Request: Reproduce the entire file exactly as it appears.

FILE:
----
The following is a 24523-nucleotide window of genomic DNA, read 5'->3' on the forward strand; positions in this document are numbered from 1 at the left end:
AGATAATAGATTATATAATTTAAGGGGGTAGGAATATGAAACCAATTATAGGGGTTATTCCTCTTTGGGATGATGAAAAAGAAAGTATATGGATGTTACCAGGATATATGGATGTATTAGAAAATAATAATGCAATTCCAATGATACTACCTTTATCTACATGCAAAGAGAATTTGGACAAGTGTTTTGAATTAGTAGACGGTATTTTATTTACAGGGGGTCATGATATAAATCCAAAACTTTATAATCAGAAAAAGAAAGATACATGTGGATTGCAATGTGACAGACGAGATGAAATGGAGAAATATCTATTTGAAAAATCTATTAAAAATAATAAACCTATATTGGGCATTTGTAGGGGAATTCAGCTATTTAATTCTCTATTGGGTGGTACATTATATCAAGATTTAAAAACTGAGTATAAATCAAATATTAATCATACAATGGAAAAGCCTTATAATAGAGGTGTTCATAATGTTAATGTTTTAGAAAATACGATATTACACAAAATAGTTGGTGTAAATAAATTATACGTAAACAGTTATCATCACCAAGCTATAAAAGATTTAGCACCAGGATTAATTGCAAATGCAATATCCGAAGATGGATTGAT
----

The following is a 24523-nucleotide window of genomic DNA, read 5'->3' on the forward strand; positions in this document are numbered from 1 at the left end:
AGATAATAGATTATATAATTTAAGGGGGTAGGAATATGAAACCAATTATAGGGGTTATTCCTCTTTGGGATGATGAAAAAGAAAGTATATGGATGTTACCAGGATATATGGATGTATTAGAAAATAATAATGCAATTCCAATGATACTACCTTTATCTACATGCAAAGAGAATTTGGACAAGTGTTTTGAATTAGTAGACGGTATTTTATTTACAGGGGGTCATGATATAAATCCAAAACTTTATAATCAGAAAAAGAAAGATACATGTGGATTGCAATGTGACAGACGAGATGAAATGGAGAAATATCTATTTGAAAAATCTATTAAAAATAATAAACCTATATTGGGCATTTGTAGGGGAATTCAGCTATTTAATTCTCTATTGGGTGGTACATTATATCAAGATTTAAAAACTGAGTATAAATCAAATATTAATCATACAATGGAAAAGCCTTATAATAGAGGTGTTCATAATGTTAATGTTTTAGAAAATACGATATTACACAAAATAGTTGGTGTAAATAAATTATACGTAAACAGTTATCATCACCAAGCTATAAAAGATTTAGCACCAGGATTAATTGCAAATGCAATATCCGAAGATGGATTGAT